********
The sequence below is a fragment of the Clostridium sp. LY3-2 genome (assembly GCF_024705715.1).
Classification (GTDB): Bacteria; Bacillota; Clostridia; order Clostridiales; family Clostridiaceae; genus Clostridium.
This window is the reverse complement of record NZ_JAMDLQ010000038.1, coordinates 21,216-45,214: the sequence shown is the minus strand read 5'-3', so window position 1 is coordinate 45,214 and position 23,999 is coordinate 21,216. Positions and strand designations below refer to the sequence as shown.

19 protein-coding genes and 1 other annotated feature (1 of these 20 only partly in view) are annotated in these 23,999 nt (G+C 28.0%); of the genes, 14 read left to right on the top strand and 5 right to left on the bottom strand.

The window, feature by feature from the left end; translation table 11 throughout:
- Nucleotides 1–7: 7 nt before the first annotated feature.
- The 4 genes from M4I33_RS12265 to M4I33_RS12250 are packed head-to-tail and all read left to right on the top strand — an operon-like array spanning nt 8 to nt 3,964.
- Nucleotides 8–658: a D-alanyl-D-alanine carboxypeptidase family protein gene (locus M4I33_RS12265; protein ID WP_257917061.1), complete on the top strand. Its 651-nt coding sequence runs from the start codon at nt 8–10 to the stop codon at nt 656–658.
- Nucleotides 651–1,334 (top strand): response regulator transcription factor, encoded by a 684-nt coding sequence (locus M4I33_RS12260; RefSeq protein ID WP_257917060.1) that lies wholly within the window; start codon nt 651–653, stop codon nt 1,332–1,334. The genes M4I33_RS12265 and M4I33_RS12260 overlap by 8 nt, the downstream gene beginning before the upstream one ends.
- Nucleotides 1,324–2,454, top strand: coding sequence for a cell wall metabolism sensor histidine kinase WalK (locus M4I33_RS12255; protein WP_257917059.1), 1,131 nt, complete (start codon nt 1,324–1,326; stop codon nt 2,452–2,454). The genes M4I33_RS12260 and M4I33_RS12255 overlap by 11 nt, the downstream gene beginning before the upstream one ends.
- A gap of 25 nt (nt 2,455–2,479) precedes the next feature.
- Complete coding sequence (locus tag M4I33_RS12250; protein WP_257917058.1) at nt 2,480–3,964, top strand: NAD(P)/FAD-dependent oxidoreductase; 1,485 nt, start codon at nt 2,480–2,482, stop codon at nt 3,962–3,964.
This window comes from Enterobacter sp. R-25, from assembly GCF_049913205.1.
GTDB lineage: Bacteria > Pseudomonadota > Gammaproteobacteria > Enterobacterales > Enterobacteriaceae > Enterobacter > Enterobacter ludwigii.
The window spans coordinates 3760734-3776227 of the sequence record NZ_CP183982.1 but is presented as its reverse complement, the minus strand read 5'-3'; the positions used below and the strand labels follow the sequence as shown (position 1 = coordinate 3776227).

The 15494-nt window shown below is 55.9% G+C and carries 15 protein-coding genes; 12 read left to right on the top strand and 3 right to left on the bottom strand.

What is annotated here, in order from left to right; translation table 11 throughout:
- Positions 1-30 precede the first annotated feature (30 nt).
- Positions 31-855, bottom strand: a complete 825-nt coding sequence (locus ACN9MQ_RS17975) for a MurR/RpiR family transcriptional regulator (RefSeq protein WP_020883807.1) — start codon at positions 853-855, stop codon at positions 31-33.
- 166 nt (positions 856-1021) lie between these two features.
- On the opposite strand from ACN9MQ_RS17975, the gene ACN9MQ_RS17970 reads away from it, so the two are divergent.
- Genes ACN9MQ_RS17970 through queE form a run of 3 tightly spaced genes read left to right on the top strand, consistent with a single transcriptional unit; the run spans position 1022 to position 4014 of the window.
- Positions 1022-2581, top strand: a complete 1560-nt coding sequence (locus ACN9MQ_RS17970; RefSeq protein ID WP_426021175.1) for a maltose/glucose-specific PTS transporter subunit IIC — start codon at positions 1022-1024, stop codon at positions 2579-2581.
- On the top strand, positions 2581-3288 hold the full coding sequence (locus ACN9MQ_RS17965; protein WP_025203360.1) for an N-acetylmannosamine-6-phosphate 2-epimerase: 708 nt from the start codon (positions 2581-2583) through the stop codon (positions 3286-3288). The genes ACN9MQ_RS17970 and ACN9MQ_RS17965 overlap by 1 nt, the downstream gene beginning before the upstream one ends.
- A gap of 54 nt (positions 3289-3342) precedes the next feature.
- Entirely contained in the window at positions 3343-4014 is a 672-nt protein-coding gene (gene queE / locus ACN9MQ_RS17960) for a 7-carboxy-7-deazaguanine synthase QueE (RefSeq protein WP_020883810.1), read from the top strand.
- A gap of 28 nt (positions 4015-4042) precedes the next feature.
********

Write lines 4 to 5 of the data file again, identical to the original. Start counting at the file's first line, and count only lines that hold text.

19 protein-coding genes and 1 other annotated feature (1 of these 20 only partly in view) are annotated in these 23,999 nt (G+C 28.0%); of the genes, 14 read left to right on the top strand and 5 right to left on the bottom strand.

The window, feature by feature from the left end; translation table 11 throughout: